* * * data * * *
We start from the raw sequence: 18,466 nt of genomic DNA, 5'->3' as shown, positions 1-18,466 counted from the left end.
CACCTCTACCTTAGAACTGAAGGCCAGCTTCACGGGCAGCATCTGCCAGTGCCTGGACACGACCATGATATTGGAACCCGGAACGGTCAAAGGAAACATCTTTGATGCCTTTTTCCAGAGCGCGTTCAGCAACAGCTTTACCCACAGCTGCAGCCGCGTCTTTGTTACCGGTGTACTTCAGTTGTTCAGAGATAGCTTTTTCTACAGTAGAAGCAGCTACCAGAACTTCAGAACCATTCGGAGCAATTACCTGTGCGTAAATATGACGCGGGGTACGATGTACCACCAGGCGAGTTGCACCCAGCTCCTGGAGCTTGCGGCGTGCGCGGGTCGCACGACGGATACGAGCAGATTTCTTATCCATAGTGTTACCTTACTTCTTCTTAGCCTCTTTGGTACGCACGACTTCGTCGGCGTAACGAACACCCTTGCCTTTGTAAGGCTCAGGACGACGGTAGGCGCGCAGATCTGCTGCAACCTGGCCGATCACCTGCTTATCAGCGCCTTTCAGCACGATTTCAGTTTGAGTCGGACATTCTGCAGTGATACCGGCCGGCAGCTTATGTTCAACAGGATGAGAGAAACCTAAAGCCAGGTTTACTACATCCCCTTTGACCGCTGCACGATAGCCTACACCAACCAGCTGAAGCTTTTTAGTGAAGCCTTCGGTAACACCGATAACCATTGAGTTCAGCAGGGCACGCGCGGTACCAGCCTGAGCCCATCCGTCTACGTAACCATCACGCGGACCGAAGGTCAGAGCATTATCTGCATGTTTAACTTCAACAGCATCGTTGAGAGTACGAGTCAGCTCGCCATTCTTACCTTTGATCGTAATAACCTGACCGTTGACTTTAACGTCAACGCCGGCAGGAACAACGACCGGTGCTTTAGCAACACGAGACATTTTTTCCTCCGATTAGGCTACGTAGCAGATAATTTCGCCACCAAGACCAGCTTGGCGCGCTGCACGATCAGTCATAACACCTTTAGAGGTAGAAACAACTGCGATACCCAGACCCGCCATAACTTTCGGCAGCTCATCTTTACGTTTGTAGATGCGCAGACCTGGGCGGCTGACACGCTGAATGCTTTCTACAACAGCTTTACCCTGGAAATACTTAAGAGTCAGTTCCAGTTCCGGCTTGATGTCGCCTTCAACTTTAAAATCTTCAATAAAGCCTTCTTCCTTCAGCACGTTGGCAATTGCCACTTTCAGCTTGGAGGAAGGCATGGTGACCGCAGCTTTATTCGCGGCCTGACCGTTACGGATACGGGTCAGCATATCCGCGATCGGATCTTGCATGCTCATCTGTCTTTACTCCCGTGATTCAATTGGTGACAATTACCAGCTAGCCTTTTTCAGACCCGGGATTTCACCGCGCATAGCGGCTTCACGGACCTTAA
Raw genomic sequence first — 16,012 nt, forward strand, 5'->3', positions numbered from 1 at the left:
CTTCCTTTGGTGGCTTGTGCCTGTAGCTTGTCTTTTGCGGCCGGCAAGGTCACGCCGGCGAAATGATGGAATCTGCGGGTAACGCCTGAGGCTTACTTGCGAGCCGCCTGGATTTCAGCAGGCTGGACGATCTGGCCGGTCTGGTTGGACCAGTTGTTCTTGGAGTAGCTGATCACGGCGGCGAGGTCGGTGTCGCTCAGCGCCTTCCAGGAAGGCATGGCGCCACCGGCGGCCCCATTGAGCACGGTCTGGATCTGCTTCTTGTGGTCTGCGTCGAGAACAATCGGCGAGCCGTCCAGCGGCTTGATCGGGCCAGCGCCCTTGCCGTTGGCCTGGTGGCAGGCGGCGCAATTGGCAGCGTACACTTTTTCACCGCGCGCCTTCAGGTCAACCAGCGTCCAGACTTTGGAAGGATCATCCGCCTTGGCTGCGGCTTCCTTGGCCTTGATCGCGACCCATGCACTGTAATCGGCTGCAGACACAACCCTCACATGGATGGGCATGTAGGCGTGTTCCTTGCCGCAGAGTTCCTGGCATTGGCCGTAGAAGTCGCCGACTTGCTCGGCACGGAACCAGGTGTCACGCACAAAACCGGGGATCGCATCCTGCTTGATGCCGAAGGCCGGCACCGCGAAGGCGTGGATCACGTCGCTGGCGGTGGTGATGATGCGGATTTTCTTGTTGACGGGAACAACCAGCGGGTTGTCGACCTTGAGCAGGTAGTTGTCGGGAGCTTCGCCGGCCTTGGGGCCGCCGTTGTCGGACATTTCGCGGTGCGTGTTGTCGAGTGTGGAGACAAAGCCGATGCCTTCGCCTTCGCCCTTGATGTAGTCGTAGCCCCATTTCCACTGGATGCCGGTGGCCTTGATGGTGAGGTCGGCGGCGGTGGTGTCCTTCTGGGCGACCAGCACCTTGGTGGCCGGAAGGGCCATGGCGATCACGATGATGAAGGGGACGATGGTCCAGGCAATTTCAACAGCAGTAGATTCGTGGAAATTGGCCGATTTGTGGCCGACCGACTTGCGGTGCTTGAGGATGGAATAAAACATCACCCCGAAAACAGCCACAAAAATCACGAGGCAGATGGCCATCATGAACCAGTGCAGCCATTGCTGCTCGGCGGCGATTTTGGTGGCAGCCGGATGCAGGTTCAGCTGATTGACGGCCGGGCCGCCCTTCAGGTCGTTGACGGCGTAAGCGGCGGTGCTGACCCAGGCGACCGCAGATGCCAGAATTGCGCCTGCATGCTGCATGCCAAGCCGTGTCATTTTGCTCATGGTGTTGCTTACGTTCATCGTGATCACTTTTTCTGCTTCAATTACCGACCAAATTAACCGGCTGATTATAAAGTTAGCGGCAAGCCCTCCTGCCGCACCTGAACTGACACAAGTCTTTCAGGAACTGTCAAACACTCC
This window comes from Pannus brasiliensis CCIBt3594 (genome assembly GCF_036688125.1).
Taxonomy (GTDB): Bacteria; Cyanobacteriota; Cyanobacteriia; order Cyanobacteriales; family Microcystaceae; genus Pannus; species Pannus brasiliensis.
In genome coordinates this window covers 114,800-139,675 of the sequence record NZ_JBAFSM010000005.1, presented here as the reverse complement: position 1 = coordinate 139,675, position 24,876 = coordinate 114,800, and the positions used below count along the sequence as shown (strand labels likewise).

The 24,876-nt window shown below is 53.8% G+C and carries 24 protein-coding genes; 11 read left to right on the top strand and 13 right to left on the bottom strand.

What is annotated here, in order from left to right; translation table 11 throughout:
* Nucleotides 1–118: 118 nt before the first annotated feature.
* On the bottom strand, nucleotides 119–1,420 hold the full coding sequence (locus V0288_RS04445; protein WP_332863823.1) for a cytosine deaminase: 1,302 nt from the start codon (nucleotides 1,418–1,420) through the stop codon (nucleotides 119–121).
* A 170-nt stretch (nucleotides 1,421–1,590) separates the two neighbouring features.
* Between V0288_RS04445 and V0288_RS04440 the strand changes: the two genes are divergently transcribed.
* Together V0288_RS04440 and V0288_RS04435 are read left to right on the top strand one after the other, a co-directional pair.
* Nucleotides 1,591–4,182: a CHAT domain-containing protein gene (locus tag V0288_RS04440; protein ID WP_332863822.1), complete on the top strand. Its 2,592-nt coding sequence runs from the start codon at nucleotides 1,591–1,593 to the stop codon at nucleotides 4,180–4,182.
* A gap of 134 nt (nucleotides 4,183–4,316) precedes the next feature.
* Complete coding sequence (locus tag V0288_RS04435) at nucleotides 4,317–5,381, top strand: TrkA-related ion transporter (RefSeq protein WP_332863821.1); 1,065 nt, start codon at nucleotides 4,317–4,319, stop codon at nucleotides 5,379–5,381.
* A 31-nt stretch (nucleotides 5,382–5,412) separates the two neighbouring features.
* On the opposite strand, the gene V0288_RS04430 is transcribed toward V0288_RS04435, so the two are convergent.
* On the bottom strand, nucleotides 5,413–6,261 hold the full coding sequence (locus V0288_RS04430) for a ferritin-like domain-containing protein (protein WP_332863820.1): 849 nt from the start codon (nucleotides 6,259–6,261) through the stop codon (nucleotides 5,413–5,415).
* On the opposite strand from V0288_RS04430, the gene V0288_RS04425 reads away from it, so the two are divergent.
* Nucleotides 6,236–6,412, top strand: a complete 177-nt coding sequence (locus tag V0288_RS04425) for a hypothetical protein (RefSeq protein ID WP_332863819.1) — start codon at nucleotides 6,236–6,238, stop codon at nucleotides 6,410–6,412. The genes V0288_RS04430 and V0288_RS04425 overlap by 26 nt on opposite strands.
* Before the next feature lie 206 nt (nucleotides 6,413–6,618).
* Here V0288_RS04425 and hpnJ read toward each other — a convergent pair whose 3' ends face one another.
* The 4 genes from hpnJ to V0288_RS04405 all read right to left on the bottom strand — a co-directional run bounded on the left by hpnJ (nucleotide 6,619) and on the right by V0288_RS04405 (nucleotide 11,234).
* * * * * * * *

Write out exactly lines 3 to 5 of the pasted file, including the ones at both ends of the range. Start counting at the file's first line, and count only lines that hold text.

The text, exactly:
Raw genomic sequence first — 16,012 nt, forward strand, 5'->3', positions numbered from 1 at the left:
CTTCCTTTGGTGGCTTGTGCCTGTAGCTTGTCTTTTGCGGCCGGCAAGGTCACGCCGGCGAAATGATGGAATCTGCGGGTAACGCCTGAGGCTTACTTGCGAGCCGCCTGGATTTCAGCAGGCTGGACGATCTGGCCGGTCTGGTTGGACCAGTTGTTCTTGGAGTAGCTGATCACGGCGGCGAGGTCGGTGTCGCTCAGCGCCTTCCAGGAAGGCATGGCGCCACCGGCGGCCCCATTGAGCACGGTCTGGATCTGCTTCTTGTGGTCTGCGTCGAGAACAATCGGCGAGCCGTCCAGCGGCTTGATCGGGCCAGCGCCCTTGCCGTTGGCCTGGTGGCAGGCGGCGCAATTGGCAGCGTACACTTTTTCACCGCGCGCCTTCAGGTCAACCAGCGTCCAGACTTTGGAAGGATCATCCGCCTTGGCTGCGGCTTCCTTGGCCTTGATCGCGACCCATGCACTGTAATCGGCTGCAGACACAACCCTCACATGGATGGGCATGTAGGCGTGTTCCTTGCCGCAGAGTTCCTGGCATTGGCCGTAGAAGTCGCCGACTTGCTCGGCACGGAACCAGGTGTCACGCACAAAACCGGGGATCGCATCCTGCTTGATGCCGAAGGCCGGCACCGCGAAGGCGTGGATCACGTCGCTGGCGGTGGTGATGATGCGGATTTTCTTGTTGACGGGAACAACCAGCGGGTTGTCGACCTTGAGCAGGTAGTTGTCGGGAGCTTCGCCGGCCTTGGGGCCGCCGTTGTCGGACATTTCGCGGTGCGTGTTGTCGAGTGTGGAGACAAAGCCGATGCCTTCGCCTTCGCCCTTGATGTAGTCGTAGCCCCATTTCCACTGGATGCCGGTGGCCTTGATGGTGAGGTCGGCGGCGGTGGTGTCCTTCTGGGCGACCAGCACCTTGGTGGCCGGAAGGGCCATGGCGATCACGATGATGAAGGGGACGATGGTCCAGGCAATTTCAACAGCAGTAGATTCGTGGAAATTGGCCGATTTGTGGCCGACCGACTTGCGGTGCTTGAGGATGGAATAAAACATCACCCCGAAAACAGCCACAAAAATCACGAGGCAGATGGCCATCATGAACCAGTGCAGCCATTGCTGCTCGGCGGCGATTTTGGTGGCAGCCGGATGCAGGTTCAGCTGATTGACGGCCGGGCCGCCCTTCAGGTCGTTGACGGCGTAAGCGGCGGTGCTGACCCAGGCGACCGCAGATGCCAGAATTGCGCCTGCATGCTGCATGCCAAGCCGTGTCATTTTGCTCATGGTGTTGCTTACGTTCATCGTGATCACTTTTTCTGCTTCAATTACCGACCAAATTAACCGGCTGATTATAAAGTTAGCGGCAAGCCCTCCTGCCGCACCTGAACTGACACAAGTCTTTCAGGAACTGTCAAACACTCC
This window comes from Pannus brasiliensis CCIBt3594 (genome assembly GCF_036688125.1).